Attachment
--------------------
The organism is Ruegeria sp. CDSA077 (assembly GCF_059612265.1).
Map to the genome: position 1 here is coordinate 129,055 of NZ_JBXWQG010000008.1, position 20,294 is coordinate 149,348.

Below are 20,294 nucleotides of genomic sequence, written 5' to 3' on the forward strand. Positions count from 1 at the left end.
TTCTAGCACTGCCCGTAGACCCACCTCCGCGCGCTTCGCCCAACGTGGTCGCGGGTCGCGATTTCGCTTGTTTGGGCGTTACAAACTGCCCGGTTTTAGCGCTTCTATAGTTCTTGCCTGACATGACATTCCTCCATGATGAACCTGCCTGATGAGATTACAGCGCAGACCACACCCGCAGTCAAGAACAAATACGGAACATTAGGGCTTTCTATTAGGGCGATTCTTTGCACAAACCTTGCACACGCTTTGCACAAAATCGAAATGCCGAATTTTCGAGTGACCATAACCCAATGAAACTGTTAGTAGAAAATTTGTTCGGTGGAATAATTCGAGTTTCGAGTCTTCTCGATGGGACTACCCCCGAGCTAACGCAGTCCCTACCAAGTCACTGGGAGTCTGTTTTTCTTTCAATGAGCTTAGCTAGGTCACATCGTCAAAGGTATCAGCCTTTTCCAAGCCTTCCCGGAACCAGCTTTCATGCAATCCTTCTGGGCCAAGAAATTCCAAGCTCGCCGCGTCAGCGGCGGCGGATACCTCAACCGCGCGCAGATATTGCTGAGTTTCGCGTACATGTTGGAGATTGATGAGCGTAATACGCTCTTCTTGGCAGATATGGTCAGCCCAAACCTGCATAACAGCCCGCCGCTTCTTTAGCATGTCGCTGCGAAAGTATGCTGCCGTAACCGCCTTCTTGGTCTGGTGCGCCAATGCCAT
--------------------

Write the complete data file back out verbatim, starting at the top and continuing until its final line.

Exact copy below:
The organism is Ruegeria sp. CDSA077 (assembly GCF_059612265.1).
Map to the genome: position 1 here is coordinate 129,055 of NZ_JBXWQG010000008.1, position 20,294 is coordinate 149,348.

Below are 20,294 nucleotides of genomic sequence, written 5' to 3' on the forward strand. Positions count from 1 at the left end.
TTCTAGCACTGCCCGTAGACCCACCTCCGCGCGCTTCGCCCAACGTGGTCGCGGGTCGCGATTTCGCTTGTTTGGGCGTTACAAACTGCCCGGTTTTAGCGCTTCTATAGTTCTTGCCTGACATGACATTCCTCCATGATGAACCTGCCTGATGAGATTACAGCGCAGACCACACCCGCAGTCAAGAACAAATACGGAACATTAGGGCTTTCTATTAGGGCGATTCTTTGCACAAACCTTGCACACGCTTTGCACAAAATCGAAATGCCGAATTTTCGAGTGACCATAACCCAATGAAACTGTTAGTAGAAAATTTGTTCGGTGGAATAATTCGAGTTTCGAGTCTTCTCGATGGGACTACCCCCGAGCTAACGCAGTCCCTACCAAGTCACTGGGAGTCTGTTTTTCTTTCAATGAGCTTAGCTAGGTCACATCGTCAAAGGTATCAGCCTTTTCCAAGCCTTCCCGGAACCAGCTTTCATGCAATCCTTCTGGGCCAAGAAATTCCAAGCTCGCCGCGTCAGCGGCGGCGGATACCTCAACCGCGCGCAGATATTGCTGAGTTTCGCGTACATGTTGGAGATTGATGAGCGTAATACGCTCTTCTTGGCAGATATGGTCAGCCCAAACCTGCATAACAGCCCGCCGCTTCTTTAGCATGTCGCTGCGAAAGTATGCTGCCGTAACCGCCTTCTTGGTCTGGTGCGCCAATGCCAT